this requirement for legality”.
The dissenting arbitrator, however, relying on
Tidewater v. Venezuela
disagreed with the proposition that
expropriations might be treated as “unlawful” solely for the lack of compensation
at the time of the expropriation.
Indirect expropriation and the extent of effects on the investment
Mamidoil v. Albania
, the claimant alleged that a series of measures taken
expropriation under the ECT and the Albania-Greece BIT because they left the
the high threshold required to establish a claim of indirect expropriation, quoting
Santa Elena v. Costa Rica
Tidewater Investment SRL and Tidewater Caribe, C.A. v. Bolivarian Republic of Venezuela
(ICSID
Case No. ARB/10/5), Award, 13 March 2015, para. 130.
Ibid., para. 141. See further
Valeri Belokon v. Kyrgyz Republic
(UNCITRAL), Award, 24 October 2014,
para. 214 (nding that in a case of indirect expropriation the treaty provision requiring “adequate
compensation” for a lawful expropriation is inapplicable).
(ICSID Case No. ARB/06/2),
Award, 16 September 2015, para. 255.
Tidewater Investment SRL and Tidewater Caribe, C.A. v. Bolivarian Republic of Venezuela
(ICSID
Case No. ARB/10/5), Award, 13 March 2015, para. 146.
Venezuela Holdings B.V. and others v. Bolivarian Republic of Venezuela
(ICSID Case No. ARB/07/27),
Award, 9 October 2014, para. 301;
ConocoPhillips Gulf of Paria B.V. v. Bolivarian Republic of Venezuela
(ICSID Case No. ARB/07/30),
(ICSID Case No. ARB/06/2),
Partially Dissenting Opinion (Award, 16 September 2015), paras. 10-12.
(ICSID Case
No. ARB/11/24), Award, 30 March 2015, para. 559.
establish that it “has truly lost all the attributes of ownership”,
and not simply
to have incurred a loss of value as such.
of Albania’s challenged measures – closing the port on which claimant relied
investment, the tribunal concluded that it did not rise to the level equivalent to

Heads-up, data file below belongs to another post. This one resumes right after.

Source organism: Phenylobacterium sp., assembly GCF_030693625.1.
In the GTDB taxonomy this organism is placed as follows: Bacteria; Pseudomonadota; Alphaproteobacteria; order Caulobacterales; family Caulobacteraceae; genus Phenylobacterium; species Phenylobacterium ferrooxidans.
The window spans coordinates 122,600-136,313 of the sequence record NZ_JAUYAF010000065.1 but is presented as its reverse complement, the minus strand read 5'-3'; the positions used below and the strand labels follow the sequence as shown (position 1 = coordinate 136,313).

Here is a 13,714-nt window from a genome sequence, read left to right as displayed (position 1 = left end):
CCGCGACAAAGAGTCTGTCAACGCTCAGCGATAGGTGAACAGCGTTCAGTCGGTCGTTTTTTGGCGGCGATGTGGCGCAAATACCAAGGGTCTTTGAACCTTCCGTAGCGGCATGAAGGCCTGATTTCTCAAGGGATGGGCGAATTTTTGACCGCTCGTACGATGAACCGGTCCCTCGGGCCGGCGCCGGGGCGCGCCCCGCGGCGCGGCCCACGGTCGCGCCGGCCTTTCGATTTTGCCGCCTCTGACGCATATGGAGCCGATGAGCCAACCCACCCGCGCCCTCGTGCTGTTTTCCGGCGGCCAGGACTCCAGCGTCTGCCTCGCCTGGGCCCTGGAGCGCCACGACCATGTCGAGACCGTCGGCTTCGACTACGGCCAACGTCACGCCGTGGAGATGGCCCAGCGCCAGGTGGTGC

an expropriation:
“The result of the measure was not Claimant’s loss of any of the
attributes of its property over the investment. Claimant remained entitled
to continue to use, possess, control, and dispose of the property. It is not
all elements which constitute the essence of property”.
Expropriation for a “public purpose”
Belokon v. Kyrgyzstan
, the State was held liable for,
the indirect
expropriation of the claimant’s investment in a bank in the Kyrgyz Republic.
Following a “regime change” in April 2010, the State undertook a number of
measures over the next two years directed towards the bank, its ofcers, and
the claimant individually. As a result of these measures the bank was initially
was placed into an indenite “sequestration regime”. In addition, a number of
the bank’s ofcers and the claimant individually were subject to more than four
years of ongoing criminal investigations and attempted prosecution for money
laundering and other violations of Kyrgyz law. Reviewing the claimant’s claim for
indirect expropriation under the Kyrgyzstan-Latvia BIT, the tribunal concluded
that notwithstanding the State’s acknowledged power to exercise its sovereign
“police powers” to protect its banking system,
there appeared to be little
legitimate public purpose to the measures. Instead, the tribunal concluded that
the measures appeared to have been motivated by “suspicions of wrongdoing
regime in mid-April 2010 may have been undertaken for a public purpose”,
given the uncertainty surrounding the change of regime, once that administration
was in place, the way in which it administered the bank suggested that the
State was not acting “in the interests of the public but to promote the narrower
interests of the government in obtaining by seizure of [the bank] what could